Outdoor Patio Heater Buying Guide

You can’t stop the seasons from changing, but you can make your outdoor space enjoyable year-round with the help of our outdoor patio heater buying guide.

Patio heaters are useful outdoor accessories that can make your patio nice and toasty even during cold autumn and winter months. They also serve a decorative purpose, giving your outdoor setup a cozy flair and romantic ambiance.

But with so many patio heaters out there, deciding which type is best for your needs isn’t easy. In this guide, we break down all the important selection criteria to which you should pay attention when selecting your first patio heater.

Heat Types

Before we tell you what styles of patio heaters are available, we want you to understand how patio heaters work and what makes them different from household radiators and electric space heaters.

Patio heaters produce radiant heat, which warms people and objects the way the Sun warms the Earth. Rather than heating the air, infrared waves heat everything in their path. On the other hand, household radiators and electric space heaters rely on the movement of air molecules to transfer heat from one place to another, a process known as convection.

Radiant heat is great outdoors because it basically makes you feel as if the Sun was shining directly at you, gently showering you with rays of warmth. Because it doesn’t rely on air movement to spread the warmth, it works even without a ventilator, which is why most patio heaters don’t have one in the first place.

Fuel Types

Patio heaters are typically categorized by the type of fuel they use:

  • Electricity: Electric patio heaters are extremely convenient because they work as soon as you plug them into a 120-volt outlet, and they require little to no maintenance. The absence of flammable gasses makes electric patio heaters safe even in enclosed areas. Their cost of operation is average, but you can bring it down to zero with solar panels.
  • Natural gas: Natural gas heaters are always installed by professionals because they must be connected to a fixed gas line in order to work. Once installed, they are very easy to maintain, don’t require regular gas tank replacements, and are very cheap to operate.
  • Propane gas: Because propane gas patio heaters run on replaceable fuel tanks, they can be placed virtually anywhere in a matter of minutes. While convenient enough for occasional use, propane gas patio heaters are not really suited for commercial applications since they require a lot of maintenance.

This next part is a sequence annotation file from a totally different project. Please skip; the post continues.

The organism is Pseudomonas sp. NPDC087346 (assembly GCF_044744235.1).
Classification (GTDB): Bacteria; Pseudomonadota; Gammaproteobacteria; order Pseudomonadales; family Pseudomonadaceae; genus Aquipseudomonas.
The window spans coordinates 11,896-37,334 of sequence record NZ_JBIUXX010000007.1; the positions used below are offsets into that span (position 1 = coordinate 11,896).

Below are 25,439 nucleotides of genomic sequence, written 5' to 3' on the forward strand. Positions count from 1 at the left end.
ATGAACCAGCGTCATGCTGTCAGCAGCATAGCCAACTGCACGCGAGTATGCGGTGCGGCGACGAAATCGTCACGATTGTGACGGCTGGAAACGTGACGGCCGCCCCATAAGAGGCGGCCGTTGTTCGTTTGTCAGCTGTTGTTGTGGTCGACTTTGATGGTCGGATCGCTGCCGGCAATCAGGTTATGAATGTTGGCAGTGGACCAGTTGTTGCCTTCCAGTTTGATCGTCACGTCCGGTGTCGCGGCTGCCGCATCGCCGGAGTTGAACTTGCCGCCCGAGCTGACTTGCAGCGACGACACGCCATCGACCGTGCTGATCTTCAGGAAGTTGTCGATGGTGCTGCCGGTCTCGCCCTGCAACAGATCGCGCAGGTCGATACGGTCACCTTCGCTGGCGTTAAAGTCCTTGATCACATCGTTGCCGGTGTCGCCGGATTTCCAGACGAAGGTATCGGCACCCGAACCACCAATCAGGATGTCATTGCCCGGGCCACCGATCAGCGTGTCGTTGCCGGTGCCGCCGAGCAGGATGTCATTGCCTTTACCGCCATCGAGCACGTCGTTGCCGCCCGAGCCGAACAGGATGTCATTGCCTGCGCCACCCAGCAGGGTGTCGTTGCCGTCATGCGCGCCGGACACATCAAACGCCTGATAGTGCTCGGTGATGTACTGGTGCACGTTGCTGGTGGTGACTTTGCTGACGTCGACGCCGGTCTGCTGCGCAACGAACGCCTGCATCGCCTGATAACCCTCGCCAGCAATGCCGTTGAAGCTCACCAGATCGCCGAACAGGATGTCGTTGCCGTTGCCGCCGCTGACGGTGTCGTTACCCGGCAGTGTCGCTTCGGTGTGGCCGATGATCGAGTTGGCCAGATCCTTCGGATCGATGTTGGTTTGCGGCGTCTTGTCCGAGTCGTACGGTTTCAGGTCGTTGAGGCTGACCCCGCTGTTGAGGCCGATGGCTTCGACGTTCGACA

Heat Output

The heat output of patio heaters is measured in British Thermal Units, or BTUs for short. This traditional unit of heat is defined as the amount of heat required to raise the temperature of one pound of water by one degree Fahrenheit.

To calculate how many BTUs you need, multiply the volume of your space, measured in cubic feet, by the desired temperature rise. For example, it takes 25,000 BTUs to raise the temperature of an area that measures 10 x 10 x 10 feet from 60 degrees Fahrenheit to 85 degrees Fahrenheit.

Patio heaters produce anywhere from 10,000 BTU to 70,000 BTU and more, and you can, of course, place more than one in the same space. Keep in mind that manufacturers always measure the efficiency of their products under ideal conditions, which means low humidity and little to no wind, so don’t forget to take your local weather conditions into consideration as well.

Patio Heater Style

Different styles of patio heaters are suitable for different applications:

  • Standing and tabletop patio heaters: These heaters, such as the AmazonBasics Commercial Patio Heater or the AZ Patio Heaters, are portable and simple to use, but they only heat the immediate area around them. They are typically powered by gas, and they are perfect if you’re looking for a heater you can unpack and use immediately.
  • Wall patio heaters: Perfect for crammed patios with limited space, wall patio heaters, such as the Versonel Carbon Infrared Heater, are attached to a wall and intended for permanent use. They are powered either by gas or electricity and produce anywhere from 10,000 BTUs to well over 30,000 BTUs.
  • Ground/post patio heaters: Powered by natural gas only, ground/post patio heaters, such as the Sunglo 50000 Btu Natural Gas Post-mount Patio Heater , never run out of fuel, making them perfect for commercial applications. They must always be installed by a skilled professional, but they don’t require much maintenance after.
Must-Have Safety Features

Modern patio heaters are equipped with many safety features that keep them safe:

  • Tip-over switch: This safety feature automatically shuts off the heater when tilted past a certain angle, such as when knocked down.
  • Cool-touch glass: If you have pets or little kids, you should choose a patio heater with cool-touch glass. This special glass remains relatively cold even with the heater running at full blast, making it safe to the touch.
  • Safety labels: Last but not least, pay attention to safety labels from safety consulting and certification companies such as Underwriters Laboratories (UL). It’s impossible to know how safe patio heaters that haven’t passed any safety tests really are, and it’s definitely worth it to pay extra for a heater with UL certification.
Maintenance

Patio heaters with a powder coating require minimal maintenance, apart from the occasional wipe down. Stainless steel patio heaters are best cleaned with a stainless steel cleaner and a gentle brush. From time to time, you should remove dead insects from your patio heater and check for mechanical damage.

Summary

Outdoor patio heaters come in many shapes, sizes, and types. In this guide, we’ve explained all the important selection criteria to which you should pay attention when selecting your first patio heater, including heat and fuel types, heat output, patio styles, and safety features.

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